The year 2020 will remain particularly indelible for Usman Isa and this is hardly due to the coronavirus pandemic. It was the year he was rendered homeless, losing his home to coastal floods.
“Each time I remember it, I am heartbroken all over again,” he says with a soft sober voice. The pain can be felt in every single word.
The impact of flooding has continued to wreak havoc in Ogbogoro community, Bayelsa State, Southern Nigeria, leaving many residents desolate.
Recounting the devastating experience of the floods in the community, Igodo Sobikeme, said: “Several of our houses, lands, uplands and buildings worth millions of naira have been taken away by this flooding and erosion,” he said.
The 2012 Emergency Preparedness and Response (EPR) and Disaster Risk Reduction (DRR) Capacity Assessment Report, revealed that an estimated 25 million people or 28 percent of Nigeria’s population live in coastal areas and are at risk of flooding.
Many residents in Ogbogoro have been forced to take temporary shelter at yet-to-be-affected structures, while others have relocated to other communities, in search of a better life.
“The river has swallowed up many houses, which has made many of our people homeless. Some are now squatting with families. Other people have moved to other places,” Sobikeme said.
Internal displacement presents a significant economic burden for individuals, communities and economies. In 2020, the global cost of one year of displacement was nearly nearly $20.5 billion.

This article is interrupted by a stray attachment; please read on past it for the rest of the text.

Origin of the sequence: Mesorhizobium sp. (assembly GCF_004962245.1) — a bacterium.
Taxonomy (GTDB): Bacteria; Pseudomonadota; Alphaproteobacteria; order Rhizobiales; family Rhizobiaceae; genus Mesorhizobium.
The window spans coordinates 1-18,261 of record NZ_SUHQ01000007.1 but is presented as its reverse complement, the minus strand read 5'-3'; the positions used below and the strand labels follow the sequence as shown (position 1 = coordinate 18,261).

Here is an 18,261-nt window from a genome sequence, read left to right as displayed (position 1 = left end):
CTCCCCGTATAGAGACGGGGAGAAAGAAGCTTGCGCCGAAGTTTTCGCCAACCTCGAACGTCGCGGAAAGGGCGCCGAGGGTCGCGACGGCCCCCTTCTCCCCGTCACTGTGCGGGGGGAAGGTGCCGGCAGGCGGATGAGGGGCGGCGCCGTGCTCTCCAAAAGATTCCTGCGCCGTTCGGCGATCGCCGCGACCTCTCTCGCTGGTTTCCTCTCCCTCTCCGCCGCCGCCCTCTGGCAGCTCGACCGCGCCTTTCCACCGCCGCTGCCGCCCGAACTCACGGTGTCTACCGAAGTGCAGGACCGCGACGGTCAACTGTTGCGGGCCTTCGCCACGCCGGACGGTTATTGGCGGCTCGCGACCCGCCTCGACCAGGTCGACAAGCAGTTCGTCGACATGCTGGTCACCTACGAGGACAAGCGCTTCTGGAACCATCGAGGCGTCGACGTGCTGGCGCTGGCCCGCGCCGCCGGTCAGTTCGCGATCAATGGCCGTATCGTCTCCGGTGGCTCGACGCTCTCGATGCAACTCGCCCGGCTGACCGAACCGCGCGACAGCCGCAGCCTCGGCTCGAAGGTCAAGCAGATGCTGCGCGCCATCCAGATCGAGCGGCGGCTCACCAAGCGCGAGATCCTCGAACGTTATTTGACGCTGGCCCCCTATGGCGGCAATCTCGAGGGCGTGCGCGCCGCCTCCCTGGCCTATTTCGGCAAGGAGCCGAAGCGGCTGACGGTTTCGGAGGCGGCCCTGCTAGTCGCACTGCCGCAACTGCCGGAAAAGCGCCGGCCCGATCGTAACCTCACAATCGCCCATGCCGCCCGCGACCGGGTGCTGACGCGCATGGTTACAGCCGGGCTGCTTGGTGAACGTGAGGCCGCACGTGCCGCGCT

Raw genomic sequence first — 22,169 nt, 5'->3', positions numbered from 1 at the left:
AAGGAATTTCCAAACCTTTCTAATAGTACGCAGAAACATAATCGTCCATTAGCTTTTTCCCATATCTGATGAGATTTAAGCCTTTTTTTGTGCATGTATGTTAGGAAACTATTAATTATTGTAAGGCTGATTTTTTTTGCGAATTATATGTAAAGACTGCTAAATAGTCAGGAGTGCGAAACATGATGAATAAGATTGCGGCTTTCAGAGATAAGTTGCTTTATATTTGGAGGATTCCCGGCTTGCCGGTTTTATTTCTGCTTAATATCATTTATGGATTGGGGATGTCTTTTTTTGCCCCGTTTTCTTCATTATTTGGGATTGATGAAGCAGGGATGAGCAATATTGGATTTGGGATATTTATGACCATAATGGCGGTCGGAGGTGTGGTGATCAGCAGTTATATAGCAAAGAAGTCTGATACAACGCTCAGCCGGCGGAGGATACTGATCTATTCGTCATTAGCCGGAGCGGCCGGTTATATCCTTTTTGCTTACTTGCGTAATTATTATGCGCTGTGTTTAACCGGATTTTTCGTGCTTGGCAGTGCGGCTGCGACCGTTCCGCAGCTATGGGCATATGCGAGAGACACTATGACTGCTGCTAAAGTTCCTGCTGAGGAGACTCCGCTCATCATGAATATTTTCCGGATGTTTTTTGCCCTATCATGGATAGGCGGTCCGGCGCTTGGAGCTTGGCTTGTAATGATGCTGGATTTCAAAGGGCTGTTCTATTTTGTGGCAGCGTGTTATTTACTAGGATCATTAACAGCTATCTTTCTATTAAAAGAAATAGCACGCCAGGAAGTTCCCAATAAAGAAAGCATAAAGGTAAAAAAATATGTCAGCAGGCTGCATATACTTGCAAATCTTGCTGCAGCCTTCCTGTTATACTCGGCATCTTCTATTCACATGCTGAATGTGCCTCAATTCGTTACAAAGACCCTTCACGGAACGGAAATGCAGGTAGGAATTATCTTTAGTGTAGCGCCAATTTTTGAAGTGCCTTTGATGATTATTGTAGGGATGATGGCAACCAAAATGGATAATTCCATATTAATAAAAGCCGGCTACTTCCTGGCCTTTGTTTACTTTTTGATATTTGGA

Nigeria hosts two of West Africa’s great rivers – Niger and Benue, which flow on into the Atlantic Ocean. Flooding occurs as the banks of these rivers overflow during the rainy season. Communities in the Niger Delta get flooded due to the large discharge of the Niger River during and after the rainy season. As rainfall progresses, the discharge increases and gradually flooding starts in the most southern parts.
Like many other coastal areas in the Niger Delta, Ogbogoro has faced perennial flooding with varying degrees of severity.
In 2020, many buildings in the community were submerged by a landslide caused by the rampaging floods. A lodge for members of the National Youth Service Corps (NYSC) and the only primary school in the community were affected, leading to the loss of the teachers’ office, classrooms and the football field.
The impact of this has denied children in the community access to education, as they no longer have any school to attend. An alternative, St. Paul’s Primary School in Famgbe, a neighbouring community, had previously been washed away into the river.
This year, the flooding has rendered at least five families in the community homeless after it washed their houses into the Ikoli river.